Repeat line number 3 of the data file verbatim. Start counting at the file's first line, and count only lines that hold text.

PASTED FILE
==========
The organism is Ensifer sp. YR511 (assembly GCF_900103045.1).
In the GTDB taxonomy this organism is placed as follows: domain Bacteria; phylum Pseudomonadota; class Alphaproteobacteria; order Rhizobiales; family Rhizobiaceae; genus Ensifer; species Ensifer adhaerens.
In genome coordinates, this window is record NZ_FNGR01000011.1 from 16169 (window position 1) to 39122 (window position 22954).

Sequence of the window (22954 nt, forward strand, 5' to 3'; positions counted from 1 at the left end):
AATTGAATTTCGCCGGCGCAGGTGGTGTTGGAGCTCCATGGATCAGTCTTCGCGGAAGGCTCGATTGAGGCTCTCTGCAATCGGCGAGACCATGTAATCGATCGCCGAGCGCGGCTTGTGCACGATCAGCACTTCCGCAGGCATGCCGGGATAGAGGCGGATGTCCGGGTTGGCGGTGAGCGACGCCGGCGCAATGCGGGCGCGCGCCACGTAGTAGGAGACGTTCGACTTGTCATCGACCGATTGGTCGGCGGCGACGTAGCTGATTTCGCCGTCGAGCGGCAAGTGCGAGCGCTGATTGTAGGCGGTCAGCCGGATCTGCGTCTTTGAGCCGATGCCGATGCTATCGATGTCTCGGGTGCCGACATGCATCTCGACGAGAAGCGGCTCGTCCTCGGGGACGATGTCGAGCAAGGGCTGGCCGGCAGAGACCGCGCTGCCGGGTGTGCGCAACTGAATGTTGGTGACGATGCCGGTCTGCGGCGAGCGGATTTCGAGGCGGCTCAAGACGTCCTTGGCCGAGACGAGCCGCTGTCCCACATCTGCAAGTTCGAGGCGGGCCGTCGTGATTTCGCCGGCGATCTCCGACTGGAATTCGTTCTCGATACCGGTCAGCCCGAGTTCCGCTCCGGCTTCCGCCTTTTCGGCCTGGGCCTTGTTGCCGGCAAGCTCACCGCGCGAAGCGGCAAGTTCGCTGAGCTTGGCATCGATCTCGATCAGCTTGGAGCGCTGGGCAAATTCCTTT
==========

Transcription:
In genome coordinates, this window is record NZ_FNGR01000011.1 from 16169 (window position 1) to 39122 (window position 22954).